In partnership with: The Friends of the Utah Avalanche Center, Utah Department of Public Safety Division of Comprehensive Emergency Management,
Tuesday, February 24, 2004, 7:30 am
morning, this is Andrew McLean with the
The warm air mass and wide spread stratus clouds stuck around last night and will continue again today. Light, but steady winds blew out of the south and a bit of low level moisture favored the valleys with some snow and dropped a trace in the mountains. Another trace of new is expected today, with 8,000’ temperatures climbing into the mid 30’s with a light wind out of the south. Backcountry conditions run the gamut from near corn on the mid and lower elevation sunny slopes to settled powder in the shady upper elevations and a variety of crusts in between.
The soft slabs formed from the new snow and steady winds over the weekend. These are most common on the lee side of upper elevation ridgelines and range from a few inches to a foot deep. They are sensitive to human triggers as well as cornice drops and produce tree shaking power sluffs that are running fast and far. It will be easy to trigger one of these with slope cuts, but they will be especially dangerous if they are triggered from above and catch you after they’ve built up some speed. These will also have the potential to step down into deeper layers, as seen by the 2-3’ deep crown lines from control work at the ski areas. When venturing onto steep, shady upper elevation slopes, be aware of thick deposits of heavy powder, especially if you see cracking.
The other concern for today will be the wet slides on sunny or lower elevation slopes. The sun isn’t scheduled to make a brilliant appearance, but the high, thin clouds will help trap the heat and cause warming. With 8,000’ highs expected to be above freezing and overnight lows of around 20, we have a damp snowpack that will be reactive to warm spikes in temperatures.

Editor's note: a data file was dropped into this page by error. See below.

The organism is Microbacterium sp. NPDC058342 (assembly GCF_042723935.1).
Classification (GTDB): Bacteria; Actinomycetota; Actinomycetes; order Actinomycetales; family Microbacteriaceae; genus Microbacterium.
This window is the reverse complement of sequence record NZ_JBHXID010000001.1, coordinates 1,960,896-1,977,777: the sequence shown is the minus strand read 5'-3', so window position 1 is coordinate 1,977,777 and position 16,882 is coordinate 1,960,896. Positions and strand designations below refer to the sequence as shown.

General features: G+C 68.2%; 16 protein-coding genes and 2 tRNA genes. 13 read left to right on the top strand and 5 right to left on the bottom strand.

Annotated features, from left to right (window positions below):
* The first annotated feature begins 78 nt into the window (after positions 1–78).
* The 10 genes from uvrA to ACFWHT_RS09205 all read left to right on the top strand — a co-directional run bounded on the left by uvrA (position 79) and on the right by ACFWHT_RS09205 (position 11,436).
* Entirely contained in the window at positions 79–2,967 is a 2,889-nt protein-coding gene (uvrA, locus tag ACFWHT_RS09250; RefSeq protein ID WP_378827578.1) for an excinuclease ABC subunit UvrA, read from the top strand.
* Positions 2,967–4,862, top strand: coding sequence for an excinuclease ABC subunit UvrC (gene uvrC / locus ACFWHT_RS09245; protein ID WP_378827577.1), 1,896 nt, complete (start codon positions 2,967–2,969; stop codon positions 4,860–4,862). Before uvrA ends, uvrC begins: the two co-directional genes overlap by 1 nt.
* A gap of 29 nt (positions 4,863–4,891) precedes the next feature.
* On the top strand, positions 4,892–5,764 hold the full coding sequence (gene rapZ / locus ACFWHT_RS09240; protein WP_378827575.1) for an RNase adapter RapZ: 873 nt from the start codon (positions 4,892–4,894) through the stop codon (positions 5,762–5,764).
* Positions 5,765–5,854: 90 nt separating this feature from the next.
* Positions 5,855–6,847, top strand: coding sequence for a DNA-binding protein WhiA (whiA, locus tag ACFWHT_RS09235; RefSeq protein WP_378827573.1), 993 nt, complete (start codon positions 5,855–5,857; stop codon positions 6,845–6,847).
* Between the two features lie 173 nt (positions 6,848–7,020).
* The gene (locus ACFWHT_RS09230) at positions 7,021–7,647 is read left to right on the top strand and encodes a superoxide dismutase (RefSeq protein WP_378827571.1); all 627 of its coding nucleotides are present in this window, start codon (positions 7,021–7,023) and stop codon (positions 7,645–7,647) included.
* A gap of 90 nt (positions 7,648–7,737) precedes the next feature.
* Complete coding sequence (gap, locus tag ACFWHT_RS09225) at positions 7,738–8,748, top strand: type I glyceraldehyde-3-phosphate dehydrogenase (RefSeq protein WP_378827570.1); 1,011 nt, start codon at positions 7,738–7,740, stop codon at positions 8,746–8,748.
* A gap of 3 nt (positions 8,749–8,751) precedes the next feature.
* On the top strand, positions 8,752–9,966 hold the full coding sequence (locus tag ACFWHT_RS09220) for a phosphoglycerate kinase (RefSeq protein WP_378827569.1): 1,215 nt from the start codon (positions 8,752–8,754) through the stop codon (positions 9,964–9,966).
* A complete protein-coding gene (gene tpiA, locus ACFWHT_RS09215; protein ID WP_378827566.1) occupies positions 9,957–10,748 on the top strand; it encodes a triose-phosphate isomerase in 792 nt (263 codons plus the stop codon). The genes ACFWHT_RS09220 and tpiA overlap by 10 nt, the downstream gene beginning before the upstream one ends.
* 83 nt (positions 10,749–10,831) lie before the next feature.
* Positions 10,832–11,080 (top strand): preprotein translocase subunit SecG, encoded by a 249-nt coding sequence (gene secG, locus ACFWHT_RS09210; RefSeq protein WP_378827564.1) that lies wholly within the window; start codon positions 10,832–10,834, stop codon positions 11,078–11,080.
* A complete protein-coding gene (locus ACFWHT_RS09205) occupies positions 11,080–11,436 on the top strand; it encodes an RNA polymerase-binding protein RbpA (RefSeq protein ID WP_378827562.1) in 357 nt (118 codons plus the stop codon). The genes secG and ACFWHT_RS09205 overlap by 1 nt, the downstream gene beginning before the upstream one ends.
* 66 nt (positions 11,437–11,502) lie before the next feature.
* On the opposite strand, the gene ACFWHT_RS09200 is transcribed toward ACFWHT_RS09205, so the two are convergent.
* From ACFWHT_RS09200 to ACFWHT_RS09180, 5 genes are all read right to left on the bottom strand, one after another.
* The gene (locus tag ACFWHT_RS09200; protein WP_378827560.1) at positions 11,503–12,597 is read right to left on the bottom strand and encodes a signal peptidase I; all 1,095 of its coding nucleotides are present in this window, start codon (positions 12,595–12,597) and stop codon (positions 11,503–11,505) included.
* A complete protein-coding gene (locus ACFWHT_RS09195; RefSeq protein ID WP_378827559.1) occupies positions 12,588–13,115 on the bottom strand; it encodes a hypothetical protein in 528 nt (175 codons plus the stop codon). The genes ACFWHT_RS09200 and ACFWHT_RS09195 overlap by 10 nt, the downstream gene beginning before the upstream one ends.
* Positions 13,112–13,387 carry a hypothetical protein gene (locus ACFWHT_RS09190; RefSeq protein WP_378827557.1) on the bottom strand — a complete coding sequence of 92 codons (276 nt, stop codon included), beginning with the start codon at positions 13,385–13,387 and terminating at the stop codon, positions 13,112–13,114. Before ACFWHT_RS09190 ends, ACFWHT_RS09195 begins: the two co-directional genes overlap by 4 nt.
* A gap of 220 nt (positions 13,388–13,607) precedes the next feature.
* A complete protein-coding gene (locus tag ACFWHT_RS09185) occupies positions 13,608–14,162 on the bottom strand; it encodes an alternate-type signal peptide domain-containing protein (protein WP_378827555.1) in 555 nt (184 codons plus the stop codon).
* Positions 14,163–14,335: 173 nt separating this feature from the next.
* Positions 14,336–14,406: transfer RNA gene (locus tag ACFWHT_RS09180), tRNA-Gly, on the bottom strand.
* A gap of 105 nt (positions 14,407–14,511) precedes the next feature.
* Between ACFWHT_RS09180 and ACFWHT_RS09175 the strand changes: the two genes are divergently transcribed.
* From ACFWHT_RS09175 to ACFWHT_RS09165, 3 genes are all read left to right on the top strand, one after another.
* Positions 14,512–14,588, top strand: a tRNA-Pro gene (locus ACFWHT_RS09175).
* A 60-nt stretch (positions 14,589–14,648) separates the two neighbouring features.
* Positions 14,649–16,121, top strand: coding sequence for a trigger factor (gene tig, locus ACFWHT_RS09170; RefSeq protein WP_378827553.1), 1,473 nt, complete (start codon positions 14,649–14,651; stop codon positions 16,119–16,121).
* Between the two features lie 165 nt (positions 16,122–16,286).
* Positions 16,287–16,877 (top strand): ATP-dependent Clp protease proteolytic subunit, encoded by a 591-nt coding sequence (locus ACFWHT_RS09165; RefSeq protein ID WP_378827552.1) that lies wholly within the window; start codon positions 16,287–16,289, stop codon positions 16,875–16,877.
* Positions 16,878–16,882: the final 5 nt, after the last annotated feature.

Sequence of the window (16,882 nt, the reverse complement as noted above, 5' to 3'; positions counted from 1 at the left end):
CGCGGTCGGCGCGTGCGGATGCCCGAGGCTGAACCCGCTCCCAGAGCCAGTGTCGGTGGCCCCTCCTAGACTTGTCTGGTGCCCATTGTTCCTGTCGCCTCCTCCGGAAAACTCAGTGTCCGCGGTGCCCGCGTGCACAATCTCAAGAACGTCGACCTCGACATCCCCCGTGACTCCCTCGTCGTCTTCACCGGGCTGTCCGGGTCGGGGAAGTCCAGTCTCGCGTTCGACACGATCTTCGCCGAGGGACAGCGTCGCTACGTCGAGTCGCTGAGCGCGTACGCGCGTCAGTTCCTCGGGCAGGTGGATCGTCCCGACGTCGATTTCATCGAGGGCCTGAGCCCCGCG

Line for the Wasatch Range, including the
There is a MODERATE danger of soft slab avalanches in upper elevations with recent deposits of wind drifted snow, or of wet sluff activity on sunny or lower elevation slopes. In sheltered, mid elevations, there is a low danger of human triggered avalanches.
Today will be cloudy with a trace of snow possible and winds building to moderate by the end of the day. By tonight, a weak ridge will be on top of us that will soon be pushed out by a powerful Pacific storm moving in from the south on Wednesday. Strong winds and dropping temperatures will accompany a cold front which is scheduled to arrive around midday on Thursday with accumulations of snow throughout the day.
For specific digital forecasts for the
Wasatch Powderbird Guides did not fly yesterday and today they are headed to
If you are getting into the backcountry, please give us a call and let us know what you’re seeing, especially if you trigger an avalanche. You can leave a message at 524-5304 or 1-800-662-4140. Or you can e-mail an observation to [email protected] .org, or you can fax an observation to 801-524-6301.
The information in this advisory is from the U.S. Forest Service, which is solely responsible for its content. This advisory describes general avalanche conditions and local variations always occur.
Evelyn Lees will update this advisory Wednesday morning.
Thanks for calling.